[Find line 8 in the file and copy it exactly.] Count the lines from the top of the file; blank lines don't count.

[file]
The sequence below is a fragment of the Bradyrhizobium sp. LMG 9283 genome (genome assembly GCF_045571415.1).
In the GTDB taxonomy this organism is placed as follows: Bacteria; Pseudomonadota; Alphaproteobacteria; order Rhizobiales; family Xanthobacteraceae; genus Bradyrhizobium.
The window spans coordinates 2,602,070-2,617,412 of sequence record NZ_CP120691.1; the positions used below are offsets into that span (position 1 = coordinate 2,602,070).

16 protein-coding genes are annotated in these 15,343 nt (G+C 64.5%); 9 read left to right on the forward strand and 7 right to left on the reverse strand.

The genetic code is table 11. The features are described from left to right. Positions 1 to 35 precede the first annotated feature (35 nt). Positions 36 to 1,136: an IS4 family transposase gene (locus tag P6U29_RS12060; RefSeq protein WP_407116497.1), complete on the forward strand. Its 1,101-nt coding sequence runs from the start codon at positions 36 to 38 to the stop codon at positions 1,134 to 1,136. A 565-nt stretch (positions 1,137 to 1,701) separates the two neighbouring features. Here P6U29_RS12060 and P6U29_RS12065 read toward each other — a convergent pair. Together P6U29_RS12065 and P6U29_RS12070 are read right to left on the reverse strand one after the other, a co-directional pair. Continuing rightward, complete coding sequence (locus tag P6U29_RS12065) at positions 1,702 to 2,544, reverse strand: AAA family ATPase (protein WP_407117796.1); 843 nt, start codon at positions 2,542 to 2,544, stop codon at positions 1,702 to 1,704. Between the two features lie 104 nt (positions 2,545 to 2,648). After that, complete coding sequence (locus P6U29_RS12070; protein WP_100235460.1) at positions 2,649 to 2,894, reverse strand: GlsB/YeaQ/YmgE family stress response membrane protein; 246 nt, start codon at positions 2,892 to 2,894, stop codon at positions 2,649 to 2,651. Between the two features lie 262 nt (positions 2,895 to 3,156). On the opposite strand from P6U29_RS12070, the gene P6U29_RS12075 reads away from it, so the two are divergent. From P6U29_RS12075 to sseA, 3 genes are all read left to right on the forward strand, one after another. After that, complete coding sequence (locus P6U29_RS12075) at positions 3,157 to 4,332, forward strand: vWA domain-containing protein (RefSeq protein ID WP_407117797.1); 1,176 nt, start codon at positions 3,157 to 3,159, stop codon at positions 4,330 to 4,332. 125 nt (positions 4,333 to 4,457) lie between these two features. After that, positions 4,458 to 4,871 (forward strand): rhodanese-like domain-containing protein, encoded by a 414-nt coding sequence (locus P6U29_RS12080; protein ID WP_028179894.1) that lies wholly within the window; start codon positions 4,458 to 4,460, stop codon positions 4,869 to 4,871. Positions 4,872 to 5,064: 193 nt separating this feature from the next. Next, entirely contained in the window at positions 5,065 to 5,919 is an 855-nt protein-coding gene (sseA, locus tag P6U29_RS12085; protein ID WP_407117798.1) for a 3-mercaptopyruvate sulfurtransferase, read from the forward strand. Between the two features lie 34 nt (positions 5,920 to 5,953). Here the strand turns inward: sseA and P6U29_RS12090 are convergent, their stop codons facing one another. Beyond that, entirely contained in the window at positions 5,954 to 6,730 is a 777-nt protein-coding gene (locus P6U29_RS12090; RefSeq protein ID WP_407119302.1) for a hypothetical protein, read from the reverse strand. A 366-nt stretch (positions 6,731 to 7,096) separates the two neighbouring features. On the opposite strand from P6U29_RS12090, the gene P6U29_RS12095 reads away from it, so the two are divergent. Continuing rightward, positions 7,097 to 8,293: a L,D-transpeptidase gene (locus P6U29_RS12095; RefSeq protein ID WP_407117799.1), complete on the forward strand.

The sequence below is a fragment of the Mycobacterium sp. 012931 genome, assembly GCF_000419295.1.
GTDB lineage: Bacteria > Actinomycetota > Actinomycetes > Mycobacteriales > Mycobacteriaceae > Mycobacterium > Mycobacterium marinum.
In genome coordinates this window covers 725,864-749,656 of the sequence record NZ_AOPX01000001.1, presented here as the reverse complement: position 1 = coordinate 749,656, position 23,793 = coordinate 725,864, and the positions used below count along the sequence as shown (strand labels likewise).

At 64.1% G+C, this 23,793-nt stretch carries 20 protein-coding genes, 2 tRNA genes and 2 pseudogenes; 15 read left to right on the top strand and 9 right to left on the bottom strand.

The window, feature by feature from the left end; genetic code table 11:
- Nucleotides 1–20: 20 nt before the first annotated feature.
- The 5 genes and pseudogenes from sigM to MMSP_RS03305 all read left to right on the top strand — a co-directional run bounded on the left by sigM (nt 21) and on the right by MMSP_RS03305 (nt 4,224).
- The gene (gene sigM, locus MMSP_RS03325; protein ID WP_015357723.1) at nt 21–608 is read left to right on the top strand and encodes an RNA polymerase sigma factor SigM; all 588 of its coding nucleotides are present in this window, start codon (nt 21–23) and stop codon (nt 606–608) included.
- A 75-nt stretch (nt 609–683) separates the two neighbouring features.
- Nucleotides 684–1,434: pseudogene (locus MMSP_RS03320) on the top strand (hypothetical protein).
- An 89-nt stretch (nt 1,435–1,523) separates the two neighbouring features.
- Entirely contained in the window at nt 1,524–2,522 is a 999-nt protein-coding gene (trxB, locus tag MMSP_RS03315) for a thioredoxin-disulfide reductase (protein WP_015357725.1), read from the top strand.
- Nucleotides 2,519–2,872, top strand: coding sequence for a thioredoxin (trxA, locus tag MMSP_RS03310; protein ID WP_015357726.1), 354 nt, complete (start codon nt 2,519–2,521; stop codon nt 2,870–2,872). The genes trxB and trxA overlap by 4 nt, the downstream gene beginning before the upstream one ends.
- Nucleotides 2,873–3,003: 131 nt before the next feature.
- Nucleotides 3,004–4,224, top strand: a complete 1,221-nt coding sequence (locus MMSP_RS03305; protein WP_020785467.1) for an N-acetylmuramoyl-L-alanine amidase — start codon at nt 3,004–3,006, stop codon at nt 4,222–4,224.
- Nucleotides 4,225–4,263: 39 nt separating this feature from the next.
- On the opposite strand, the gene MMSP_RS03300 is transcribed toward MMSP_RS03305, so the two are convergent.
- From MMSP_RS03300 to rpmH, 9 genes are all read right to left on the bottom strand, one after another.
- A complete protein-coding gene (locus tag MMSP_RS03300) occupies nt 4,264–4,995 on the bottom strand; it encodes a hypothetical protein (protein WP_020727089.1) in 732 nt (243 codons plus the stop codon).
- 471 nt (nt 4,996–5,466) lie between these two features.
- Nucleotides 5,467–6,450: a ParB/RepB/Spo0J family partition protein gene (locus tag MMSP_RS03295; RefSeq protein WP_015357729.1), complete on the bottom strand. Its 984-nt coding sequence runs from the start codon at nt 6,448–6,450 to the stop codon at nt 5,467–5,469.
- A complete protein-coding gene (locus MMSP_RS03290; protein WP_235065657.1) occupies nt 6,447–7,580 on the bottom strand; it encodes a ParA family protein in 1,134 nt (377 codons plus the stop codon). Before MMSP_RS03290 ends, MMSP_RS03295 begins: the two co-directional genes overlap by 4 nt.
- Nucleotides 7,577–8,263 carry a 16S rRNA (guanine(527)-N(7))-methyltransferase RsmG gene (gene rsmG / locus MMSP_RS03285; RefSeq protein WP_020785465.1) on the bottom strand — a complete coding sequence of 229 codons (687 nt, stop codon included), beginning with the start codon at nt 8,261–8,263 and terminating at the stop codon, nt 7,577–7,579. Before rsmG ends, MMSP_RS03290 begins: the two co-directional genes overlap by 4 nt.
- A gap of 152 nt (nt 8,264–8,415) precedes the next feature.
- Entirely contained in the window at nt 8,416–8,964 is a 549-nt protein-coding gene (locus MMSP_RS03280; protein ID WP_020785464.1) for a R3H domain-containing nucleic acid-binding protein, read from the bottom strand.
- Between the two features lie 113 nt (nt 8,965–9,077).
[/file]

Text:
In genome coordinates this window covers 725,864-749,656 of the sequence record NZ_AOPX01000001.1, presented here as the reverse complement: position 1 = coordinate 749,656, position 23,793 = coordinate 725,864, and the positions used below count along the sequence as shown (strand labels likewise).